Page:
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Enzymes that degrade nucleic acids are emerging as important players in the pathogenesis of inflammatory disease. This is exemplified by the recent identification of four genes that cause the childhood inflammatory disorder, Aicardi-Goutières syndrome (AGS). This is an autosomal recessive neurological condition whose clinical and immunological features parallel those of congenital viral infection. The four AGS genes encode two nucleases: TREX1 and the hetero-trimeric Ribonuclease H2 (RNase H2) complex. The biochemical activity of these enzymes was initially characterised 30 years ago but a role in neurological inflammation was entirely unanticipated until they were found to be mutated in AGS. This has led to a hypothesis that accumulation of intracellular nucleic acids occurs as a consequence of mutation in these enzymes and triggers an inflammatory response through activation of innate immune pattern recognition receptors.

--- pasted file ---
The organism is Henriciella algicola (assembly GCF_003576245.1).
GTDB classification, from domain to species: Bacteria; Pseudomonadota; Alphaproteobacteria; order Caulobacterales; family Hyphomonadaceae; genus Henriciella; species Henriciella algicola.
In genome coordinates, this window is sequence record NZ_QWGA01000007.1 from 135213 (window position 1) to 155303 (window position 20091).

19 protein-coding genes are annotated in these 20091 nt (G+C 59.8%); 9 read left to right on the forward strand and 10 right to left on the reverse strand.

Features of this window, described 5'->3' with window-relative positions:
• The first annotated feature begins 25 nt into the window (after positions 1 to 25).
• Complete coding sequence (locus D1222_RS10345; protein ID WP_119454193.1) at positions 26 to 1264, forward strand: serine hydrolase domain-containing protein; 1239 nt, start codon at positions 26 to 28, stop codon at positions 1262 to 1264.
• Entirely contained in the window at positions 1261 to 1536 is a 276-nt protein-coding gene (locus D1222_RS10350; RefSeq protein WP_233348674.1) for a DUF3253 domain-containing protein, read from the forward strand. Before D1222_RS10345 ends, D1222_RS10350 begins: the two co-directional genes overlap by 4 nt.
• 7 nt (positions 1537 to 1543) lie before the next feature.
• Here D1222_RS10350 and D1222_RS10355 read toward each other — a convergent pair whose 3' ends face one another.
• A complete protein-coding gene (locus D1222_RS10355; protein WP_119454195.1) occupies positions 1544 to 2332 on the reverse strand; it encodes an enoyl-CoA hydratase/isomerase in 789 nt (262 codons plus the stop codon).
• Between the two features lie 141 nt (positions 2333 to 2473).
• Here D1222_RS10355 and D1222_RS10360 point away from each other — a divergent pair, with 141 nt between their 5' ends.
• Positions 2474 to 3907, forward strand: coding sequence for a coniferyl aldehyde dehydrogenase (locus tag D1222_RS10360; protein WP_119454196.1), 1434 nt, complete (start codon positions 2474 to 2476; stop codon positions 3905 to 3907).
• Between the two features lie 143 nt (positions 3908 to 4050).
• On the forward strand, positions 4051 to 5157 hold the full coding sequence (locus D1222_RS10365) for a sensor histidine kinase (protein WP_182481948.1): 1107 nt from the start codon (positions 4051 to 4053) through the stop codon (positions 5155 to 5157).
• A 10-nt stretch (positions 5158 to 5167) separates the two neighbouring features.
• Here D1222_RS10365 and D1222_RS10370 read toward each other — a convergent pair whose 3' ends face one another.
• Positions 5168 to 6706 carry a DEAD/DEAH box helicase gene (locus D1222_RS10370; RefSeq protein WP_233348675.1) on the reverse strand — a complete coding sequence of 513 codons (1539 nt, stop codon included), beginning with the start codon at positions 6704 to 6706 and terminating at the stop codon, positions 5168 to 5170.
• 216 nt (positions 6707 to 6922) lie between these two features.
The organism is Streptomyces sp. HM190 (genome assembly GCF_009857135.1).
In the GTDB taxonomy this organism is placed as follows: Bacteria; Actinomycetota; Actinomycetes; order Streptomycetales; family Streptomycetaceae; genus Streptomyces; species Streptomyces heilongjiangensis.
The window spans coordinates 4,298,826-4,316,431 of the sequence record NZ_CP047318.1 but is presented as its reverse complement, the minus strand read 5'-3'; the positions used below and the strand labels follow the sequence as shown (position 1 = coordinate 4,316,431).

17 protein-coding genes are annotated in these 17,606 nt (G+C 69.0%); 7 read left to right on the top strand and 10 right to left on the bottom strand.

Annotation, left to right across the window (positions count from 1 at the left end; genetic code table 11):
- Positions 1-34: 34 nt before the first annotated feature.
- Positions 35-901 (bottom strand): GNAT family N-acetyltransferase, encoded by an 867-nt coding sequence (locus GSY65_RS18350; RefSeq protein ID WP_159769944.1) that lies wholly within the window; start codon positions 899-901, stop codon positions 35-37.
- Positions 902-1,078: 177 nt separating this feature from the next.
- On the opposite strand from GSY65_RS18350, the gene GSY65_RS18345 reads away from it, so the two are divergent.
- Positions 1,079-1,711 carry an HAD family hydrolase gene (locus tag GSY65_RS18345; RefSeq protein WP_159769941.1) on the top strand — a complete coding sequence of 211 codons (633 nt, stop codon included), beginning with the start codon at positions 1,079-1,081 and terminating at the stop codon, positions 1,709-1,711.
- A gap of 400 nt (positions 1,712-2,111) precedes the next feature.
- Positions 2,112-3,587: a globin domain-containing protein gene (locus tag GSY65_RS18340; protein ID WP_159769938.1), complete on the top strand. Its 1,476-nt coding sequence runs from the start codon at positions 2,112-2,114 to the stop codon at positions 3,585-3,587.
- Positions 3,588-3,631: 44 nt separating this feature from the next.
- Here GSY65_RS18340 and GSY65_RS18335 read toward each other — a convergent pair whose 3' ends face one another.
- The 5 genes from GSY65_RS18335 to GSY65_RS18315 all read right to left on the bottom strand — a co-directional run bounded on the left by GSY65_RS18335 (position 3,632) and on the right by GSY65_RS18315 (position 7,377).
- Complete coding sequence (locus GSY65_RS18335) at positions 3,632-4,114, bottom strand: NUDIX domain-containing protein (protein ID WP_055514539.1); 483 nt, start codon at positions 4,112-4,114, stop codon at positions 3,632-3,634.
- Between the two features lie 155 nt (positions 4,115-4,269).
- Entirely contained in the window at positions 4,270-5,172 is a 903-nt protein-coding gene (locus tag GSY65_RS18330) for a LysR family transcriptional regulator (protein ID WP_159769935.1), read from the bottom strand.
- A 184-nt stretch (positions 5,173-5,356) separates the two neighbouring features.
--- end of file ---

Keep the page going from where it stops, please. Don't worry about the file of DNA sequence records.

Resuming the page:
Original publication




Journal article



Publication Date





833 - 842


Autoimmunity, Brain, Exodeoxyribonucleases, Humans, Immunity, Innate, Inflammation, Mutation, Nucleic Acids, Phosphoproteins, Ribonuclease H, Syndrome